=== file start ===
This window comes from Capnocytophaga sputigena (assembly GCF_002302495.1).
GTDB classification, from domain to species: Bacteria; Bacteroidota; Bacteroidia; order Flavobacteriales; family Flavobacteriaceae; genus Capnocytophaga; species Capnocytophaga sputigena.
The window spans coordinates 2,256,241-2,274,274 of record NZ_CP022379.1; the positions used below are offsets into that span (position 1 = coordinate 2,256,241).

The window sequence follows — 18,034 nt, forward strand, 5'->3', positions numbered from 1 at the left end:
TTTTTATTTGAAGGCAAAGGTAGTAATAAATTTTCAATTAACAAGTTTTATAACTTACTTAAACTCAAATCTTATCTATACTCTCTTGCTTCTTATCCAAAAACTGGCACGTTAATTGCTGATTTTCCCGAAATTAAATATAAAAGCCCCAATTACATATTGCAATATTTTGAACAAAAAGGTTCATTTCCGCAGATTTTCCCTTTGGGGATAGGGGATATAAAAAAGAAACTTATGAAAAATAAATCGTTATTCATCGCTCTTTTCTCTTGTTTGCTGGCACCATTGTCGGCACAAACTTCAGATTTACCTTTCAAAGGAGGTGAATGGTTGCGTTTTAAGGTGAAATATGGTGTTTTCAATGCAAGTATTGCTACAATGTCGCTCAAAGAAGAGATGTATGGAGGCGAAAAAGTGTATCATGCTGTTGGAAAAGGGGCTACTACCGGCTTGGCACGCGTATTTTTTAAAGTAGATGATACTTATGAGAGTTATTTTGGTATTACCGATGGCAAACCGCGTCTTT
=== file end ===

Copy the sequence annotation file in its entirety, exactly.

This window comes from Capnocytophaga sputigena (assembly GCF_002302495.1).
GTDB classification, from domain to species: Bacteria; Bacteroidota; Bacteroidia; order Flavobacteriales; family Flavobacteriaceae; genus Capnocytophaga; species Capnocytophaga sputigena.
The window spans coordinates 2,256,241-2,274,274 of record NZ_CP022379.1; the positions used below are offsets into that span (position 1 = coordinate 2,256,241).

The window sequence follows — 18,034 nt, forward strand, 5'->3', positions numbered from 1 at the left end:
TTTTTATTTGAAGGCAAAGGTAGTAATAAATTTTCAATTAACAAGTTTTATAACTTACTTAAACTCAAATCTTATCTATACTCTCTTGCTTCTTATCCAAAAACTGGCACGTTAATTGCTGATTTTCCCGAAATTAAATATAAAAGCCCCAATTACATATTGCAATATTTTGAACAAAAAGGTTCATTTCCGCAGATTTTCCCTTTGGGGATAGGGGATATAAAAAAGAAACTTATGAAAAATAAATCGTTATTCATCGCTCTTTTCTCTTGTTTGCTGGCACCATTGTCGGCACAAACTTCAGATTTACCTTTCAAAGGAGGTGAATGGTTGCGTTTTAAGGTGAAATATGGTGTTTTCAATGCAAGTATTGCTACAATGTCGCTCAAAGAAGAGATGTATGGAGGCGAAAAAGTGTATCATGCTGTTGGAAAAGGGGCTACTACCGGCTTGGCACGCGTATTTTTTAAAGTAGATGATACTTATGAGAGTTATTTTGGTATTACCGATGGCAAACCGCGTCTTT